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David S. Dalton is Assistant Professor of Spanish at the University of North Carolina at Charlotte. He is the author of Mestizo Modernity: Race, Technology, and the Body in Postrevolutionary Mexico (2018) and co-editor of The Transatlantic Undead: Zombies in Hispanic and Luso-Brazilian Literatures and Cultures, a special issue in Alambique: Revista de Cinecia Ficción y Fantasía.

Quinn P. Dauer earned his B.A. in History and Spanish at Minnesota State University, Mankato in 2005 and Ph.D. in Atlantic and Latin American History at Florida International University (Miami, FL) in 2012. He currently serves the School of Social Science at Indiana University Southeast as an Assistant Professor of History and International Studies. His research broadly examines how states and societies have responded to natural disasters in Argentina and Chile and is working on a study of the 1939 Chillán earthquake and its legacies in twentieth-century Chilean history.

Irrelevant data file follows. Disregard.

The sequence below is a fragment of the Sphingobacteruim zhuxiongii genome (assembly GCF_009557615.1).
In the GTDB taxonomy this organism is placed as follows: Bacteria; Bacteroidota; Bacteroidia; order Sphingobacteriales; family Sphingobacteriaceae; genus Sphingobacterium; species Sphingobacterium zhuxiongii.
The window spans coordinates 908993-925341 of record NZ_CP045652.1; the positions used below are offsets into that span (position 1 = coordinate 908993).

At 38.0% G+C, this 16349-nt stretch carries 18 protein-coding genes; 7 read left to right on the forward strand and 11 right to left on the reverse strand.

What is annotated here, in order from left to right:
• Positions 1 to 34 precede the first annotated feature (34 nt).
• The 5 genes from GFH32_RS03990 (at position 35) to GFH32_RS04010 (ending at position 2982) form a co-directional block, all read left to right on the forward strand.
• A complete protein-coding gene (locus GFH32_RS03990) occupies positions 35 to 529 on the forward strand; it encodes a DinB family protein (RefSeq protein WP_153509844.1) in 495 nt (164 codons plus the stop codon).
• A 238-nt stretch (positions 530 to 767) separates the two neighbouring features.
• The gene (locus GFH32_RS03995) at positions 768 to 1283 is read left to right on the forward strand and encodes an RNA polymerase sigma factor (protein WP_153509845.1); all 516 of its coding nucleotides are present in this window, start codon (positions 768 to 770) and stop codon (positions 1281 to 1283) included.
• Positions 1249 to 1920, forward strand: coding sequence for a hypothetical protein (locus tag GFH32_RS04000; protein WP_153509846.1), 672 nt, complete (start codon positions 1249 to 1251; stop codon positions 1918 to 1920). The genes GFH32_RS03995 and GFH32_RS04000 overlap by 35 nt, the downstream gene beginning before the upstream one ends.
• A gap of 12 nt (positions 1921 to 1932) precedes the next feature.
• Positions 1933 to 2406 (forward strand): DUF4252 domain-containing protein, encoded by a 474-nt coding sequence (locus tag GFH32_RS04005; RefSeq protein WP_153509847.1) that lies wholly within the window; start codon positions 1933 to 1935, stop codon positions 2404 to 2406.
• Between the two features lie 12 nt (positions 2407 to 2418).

Laura Shelton is an Associate Professor of History at Franklin and Marshall College. Her current research focuses on the history of childbirth, obstetrics, and midwifery in provincial regions of Mexico during the nineteenth and early twentieth centuries. Her previous work, For Tranquility and Order: Family and Community on Mexico's Northern Frontier, 1800–1850, examines how nineteenth-century families in northwestern Mexico used their local courtrooms to present their personal and financial affairs before the state, and in the process, did their part to build a new republican order.



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